Thank you for reading this post and Julian’s blog, which he enjoyed writing (a talent we had not known he had) and he much appreciated the feedback. I am monitoring his mailbox and social media accounts so if anyone wants to get in touch please do.

Finally, having made us laugh and cry with his eulogy, Will, Julian’s brother summed up our feelings with the following words….

“Since he departed from us the World seems a much darker place, but I can guarantee that it’s still far lighter than if he never arrived”

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  • Jennifer McCallion

    Dear Diane,

    This was so touching. Beautifully written, Diane. I think about you often and send you best wishes.

    March 28, 2017 at 2:56 pm Reply
    • Julian

      Thank you Jennifer, I look forward to meeting you x

      March 30, 2017 at 7:52 am Reply
  • Jane skerritt

    I’ve followed Julian’s blog through is fight and it’s so sad this courageous kind loving young man has passed away , I hope one day there is a cure for this terrible disease that takes so many good people

    March 28, 2017 at 5:07 pm Reply
    • Julian

      I am sure it will come, Jane, eventually. Thank you for your kind message.

      March 30, 2017 at 7:51 am Reply
  • Sally Chittick

    Thank you Diane for those beautiful words, which must have been so very difficult for you to write. I was fortunate enough to know Julian for several years through the rugby club, he made a friend of all who knew him, and inspired everyone with his courageous attitude to his illness. Thinking of you, Des, and all the family with love…Sally Chittick.

    March 28, 2017 at 5:48 pm Reply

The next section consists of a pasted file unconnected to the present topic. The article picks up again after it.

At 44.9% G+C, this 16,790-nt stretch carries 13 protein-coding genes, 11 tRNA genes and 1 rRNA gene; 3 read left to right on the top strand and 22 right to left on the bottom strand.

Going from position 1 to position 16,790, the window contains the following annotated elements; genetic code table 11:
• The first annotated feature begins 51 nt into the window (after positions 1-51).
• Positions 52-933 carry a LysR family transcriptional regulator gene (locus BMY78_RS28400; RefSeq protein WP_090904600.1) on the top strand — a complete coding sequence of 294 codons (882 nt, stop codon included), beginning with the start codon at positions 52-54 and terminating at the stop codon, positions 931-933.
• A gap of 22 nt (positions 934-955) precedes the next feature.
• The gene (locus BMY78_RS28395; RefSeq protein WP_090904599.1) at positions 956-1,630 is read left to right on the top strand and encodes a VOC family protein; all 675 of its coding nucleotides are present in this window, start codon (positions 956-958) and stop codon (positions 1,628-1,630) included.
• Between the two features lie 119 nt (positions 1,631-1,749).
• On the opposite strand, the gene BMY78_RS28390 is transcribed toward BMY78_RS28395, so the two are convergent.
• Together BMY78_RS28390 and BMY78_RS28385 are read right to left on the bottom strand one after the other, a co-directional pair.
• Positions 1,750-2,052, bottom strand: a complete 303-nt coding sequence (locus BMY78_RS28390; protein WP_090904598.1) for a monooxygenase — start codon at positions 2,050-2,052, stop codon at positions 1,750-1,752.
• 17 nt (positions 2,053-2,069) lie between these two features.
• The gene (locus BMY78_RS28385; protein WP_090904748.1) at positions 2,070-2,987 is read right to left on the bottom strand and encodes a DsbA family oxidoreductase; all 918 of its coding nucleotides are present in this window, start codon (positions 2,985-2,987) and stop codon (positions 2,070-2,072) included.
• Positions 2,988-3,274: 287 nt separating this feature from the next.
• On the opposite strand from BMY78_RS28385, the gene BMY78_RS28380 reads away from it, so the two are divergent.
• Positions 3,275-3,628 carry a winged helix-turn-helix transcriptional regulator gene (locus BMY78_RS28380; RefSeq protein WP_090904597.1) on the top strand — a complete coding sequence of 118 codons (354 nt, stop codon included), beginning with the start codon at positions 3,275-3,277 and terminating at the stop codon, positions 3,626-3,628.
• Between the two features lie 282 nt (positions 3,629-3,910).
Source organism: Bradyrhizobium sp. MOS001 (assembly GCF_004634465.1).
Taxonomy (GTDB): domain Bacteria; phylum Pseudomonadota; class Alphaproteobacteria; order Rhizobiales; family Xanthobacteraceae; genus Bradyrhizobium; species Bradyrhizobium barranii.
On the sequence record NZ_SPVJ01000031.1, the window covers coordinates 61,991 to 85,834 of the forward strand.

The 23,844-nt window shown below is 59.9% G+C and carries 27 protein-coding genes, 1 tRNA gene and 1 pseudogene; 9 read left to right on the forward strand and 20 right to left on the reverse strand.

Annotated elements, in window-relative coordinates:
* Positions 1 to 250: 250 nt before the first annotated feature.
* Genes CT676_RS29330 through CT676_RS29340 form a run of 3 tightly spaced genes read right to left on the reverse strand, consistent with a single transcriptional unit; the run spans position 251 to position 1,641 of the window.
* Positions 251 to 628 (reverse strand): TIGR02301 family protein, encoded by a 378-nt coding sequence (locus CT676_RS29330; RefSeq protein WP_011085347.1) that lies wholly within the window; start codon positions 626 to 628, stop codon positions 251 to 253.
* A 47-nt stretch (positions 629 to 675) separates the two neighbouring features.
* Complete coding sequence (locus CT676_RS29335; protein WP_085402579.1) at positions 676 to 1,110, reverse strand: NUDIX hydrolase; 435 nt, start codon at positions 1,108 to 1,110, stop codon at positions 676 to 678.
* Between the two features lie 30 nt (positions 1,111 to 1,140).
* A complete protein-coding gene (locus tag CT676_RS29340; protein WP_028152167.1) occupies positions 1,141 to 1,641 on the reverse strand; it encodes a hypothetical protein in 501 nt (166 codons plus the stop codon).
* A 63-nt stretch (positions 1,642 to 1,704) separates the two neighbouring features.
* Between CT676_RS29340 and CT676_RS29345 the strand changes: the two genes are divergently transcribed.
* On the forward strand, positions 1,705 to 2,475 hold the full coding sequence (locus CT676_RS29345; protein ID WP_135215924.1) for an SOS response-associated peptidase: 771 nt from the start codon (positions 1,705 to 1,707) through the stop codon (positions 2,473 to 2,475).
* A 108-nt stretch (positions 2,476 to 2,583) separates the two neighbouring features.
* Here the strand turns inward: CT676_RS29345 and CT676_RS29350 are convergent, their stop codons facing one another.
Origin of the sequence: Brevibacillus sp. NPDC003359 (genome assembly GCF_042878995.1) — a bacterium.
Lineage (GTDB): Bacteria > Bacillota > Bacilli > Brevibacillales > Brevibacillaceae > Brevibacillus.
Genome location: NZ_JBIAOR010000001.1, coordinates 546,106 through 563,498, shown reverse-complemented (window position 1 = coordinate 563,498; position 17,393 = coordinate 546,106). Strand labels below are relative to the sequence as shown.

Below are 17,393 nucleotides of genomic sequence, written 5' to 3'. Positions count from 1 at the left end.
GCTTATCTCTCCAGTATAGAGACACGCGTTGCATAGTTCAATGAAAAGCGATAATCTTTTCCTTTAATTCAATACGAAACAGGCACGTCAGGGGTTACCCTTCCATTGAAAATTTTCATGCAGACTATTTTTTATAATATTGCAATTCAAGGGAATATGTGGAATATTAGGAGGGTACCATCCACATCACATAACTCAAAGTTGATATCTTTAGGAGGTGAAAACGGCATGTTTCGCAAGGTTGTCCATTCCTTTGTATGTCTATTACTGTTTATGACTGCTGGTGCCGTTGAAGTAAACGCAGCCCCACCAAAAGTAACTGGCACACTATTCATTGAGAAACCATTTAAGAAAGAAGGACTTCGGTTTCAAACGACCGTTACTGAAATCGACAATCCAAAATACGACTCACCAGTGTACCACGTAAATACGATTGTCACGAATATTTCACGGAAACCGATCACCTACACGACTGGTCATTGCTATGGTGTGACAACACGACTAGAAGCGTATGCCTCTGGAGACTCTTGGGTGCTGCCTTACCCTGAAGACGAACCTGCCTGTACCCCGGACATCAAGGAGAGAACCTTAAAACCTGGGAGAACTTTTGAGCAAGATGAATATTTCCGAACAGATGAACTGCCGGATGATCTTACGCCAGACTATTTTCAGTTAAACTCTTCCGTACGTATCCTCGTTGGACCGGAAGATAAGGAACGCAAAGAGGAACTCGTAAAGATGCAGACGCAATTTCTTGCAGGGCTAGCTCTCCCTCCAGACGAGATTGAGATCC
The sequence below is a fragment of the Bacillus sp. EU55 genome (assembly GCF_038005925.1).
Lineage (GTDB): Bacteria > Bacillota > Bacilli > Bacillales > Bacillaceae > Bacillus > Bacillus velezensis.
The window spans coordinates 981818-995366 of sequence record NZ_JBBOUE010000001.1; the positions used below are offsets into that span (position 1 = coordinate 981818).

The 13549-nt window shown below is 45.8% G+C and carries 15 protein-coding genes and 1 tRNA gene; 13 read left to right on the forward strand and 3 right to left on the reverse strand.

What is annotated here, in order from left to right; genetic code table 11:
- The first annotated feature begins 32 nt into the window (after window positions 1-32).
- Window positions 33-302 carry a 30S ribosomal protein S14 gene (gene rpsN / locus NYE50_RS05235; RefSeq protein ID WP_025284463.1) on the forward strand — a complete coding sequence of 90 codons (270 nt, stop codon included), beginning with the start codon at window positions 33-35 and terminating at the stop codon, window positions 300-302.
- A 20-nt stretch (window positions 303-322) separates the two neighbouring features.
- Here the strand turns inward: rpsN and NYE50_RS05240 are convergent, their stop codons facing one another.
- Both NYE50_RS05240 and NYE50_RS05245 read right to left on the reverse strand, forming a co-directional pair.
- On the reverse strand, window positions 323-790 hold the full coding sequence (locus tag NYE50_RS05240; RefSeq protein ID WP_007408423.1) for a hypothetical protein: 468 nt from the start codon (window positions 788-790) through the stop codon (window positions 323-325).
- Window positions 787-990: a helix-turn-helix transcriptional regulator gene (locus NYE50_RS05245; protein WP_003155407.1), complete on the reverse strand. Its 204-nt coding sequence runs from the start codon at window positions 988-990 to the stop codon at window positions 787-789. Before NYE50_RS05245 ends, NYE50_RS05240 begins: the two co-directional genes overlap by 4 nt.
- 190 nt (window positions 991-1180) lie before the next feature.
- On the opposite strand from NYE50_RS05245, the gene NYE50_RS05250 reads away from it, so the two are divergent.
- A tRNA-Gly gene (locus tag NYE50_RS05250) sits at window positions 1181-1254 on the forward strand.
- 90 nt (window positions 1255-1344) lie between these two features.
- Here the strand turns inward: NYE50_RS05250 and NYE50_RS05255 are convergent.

• Julian

      Hello Sally, yes it was hard but these thoughts are constantly in my mind at the moment anyway, and it seemed only right to write the concluding chapter. Thank you for your good wishes x

      March 30, 2017 at 7:50 am Reply
  • Michael Andrews

    Some might consider it odd or even inconsiderate that I am expressing my sincere condolences and my thoughts after Julian’s death, when we never stayed in contact after leaving All Saints in 2004. My apologies, offence is not intended at such a sensitive and difficult time. Julian was in my tutor group at All Saints and I first met him during my final year of primary school at Holy Trinity, when I moved down from Essex. I suppose at the time, I just saw him as a regular guy and though we were friendly, we were not exactly friends as such, neither enemies. Just neutral. I don’t mind admitting that I certainly did not appreciate the person he was after reading this blog and watching the video. I am not going to be insulting as to pretend that I knew Julian well. I write this because I am certainly touched by his efforts to try and continue in a positive frame of mind despite the difficulties he faced. It is unfair that somebody so positive and brave with a whole life ahead of them and roughly the same age as myself had it cut short so cruelly. For me, that’s what hits me most, because I never took the opportunity to get to know Julian and now I never will. News of his death and his struggle has certainly made me realise how much I take for granted in my own life. We may not have stayed in contact and we may not have hung out at school. But I am sorry to learn of his death and the struggle he faced in the end. I am also more aware of the type of cancer he had, something I knew nothing about. I may not have taken the time to know Julian well. But I will take the time to say that if I have nothing else to remember about him, I will remember writing this in his memory. I just hope that in doing so, I have not come across insensitive or caused offence in any way.

    March 28, 2017 at 5:54 pm Reply
    • Julian

      Hello Michael I think we all realise through our lives, that people we were at school with had qualities we had not recognised as children. Thank you for your message and although you never new Julian well, you have connected in this way, which is very thoughtful of you and he would have appreciated that.

      March 30, 2017 at 7:47 am Reply
  • Claire

    I followed Julian’s fightback2fitness with admiration and amazement, his outlook on life and the way he handled his diagnosis and treatment was a true inspiration. He meant a great deal to my brother Gary, Kerri and their boys, i was always moved by the way they spoke about him. Thank you for this post x

    March 28, 2017 at 7:00 pm Reply
    • Julian